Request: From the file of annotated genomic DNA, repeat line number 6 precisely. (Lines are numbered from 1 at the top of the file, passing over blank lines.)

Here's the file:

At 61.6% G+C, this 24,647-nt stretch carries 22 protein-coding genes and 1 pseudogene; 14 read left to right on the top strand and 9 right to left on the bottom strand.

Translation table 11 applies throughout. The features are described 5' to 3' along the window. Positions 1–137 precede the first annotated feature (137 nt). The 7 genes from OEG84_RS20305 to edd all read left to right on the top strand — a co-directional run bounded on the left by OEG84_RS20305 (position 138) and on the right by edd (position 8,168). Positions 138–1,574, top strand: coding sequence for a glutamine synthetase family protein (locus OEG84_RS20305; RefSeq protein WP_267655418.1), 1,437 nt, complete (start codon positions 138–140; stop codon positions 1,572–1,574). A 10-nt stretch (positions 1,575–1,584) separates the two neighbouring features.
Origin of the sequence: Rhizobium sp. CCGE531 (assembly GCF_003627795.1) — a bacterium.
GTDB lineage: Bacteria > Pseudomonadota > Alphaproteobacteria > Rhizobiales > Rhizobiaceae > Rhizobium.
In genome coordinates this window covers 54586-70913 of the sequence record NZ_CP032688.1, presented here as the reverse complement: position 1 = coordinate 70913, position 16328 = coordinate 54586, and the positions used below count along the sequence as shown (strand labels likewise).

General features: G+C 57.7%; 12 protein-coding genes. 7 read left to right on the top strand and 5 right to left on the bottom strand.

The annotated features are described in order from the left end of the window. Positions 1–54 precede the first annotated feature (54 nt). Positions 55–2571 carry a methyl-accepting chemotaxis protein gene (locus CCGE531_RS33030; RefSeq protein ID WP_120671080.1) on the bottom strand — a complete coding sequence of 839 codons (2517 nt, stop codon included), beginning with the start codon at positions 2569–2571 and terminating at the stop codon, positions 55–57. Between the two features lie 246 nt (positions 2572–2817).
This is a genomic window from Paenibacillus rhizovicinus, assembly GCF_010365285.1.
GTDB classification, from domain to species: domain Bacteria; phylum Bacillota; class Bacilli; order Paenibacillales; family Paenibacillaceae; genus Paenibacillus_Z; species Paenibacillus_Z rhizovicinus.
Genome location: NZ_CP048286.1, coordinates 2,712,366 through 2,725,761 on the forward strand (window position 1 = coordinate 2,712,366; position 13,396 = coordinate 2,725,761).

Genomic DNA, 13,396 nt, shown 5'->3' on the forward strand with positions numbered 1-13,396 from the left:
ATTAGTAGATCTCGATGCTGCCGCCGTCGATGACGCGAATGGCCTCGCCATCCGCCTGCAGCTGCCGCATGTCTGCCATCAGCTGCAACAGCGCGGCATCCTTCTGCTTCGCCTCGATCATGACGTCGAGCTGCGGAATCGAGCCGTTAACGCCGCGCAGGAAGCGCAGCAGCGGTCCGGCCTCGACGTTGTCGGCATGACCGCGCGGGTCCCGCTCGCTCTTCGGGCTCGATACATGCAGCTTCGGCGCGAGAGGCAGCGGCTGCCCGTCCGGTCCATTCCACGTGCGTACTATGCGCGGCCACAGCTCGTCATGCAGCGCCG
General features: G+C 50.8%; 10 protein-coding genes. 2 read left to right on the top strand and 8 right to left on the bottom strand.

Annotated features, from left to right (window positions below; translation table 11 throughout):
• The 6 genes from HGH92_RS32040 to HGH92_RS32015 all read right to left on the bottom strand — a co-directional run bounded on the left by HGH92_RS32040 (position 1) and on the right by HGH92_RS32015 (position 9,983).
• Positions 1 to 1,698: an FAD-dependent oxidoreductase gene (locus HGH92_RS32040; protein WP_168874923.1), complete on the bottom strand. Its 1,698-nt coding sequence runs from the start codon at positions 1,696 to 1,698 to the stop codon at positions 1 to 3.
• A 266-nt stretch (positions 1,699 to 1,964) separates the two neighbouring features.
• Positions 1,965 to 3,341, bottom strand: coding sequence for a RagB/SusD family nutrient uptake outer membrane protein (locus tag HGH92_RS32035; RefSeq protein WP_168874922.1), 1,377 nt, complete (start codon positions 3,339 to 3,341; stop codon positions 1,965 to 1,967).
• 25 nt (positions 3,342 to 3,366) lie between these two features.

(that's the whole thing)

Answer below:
General features: G+C 57.7%; 12 protein-coding genes. 7 read left to right on the top strand and 5 right to left on the bottom strand.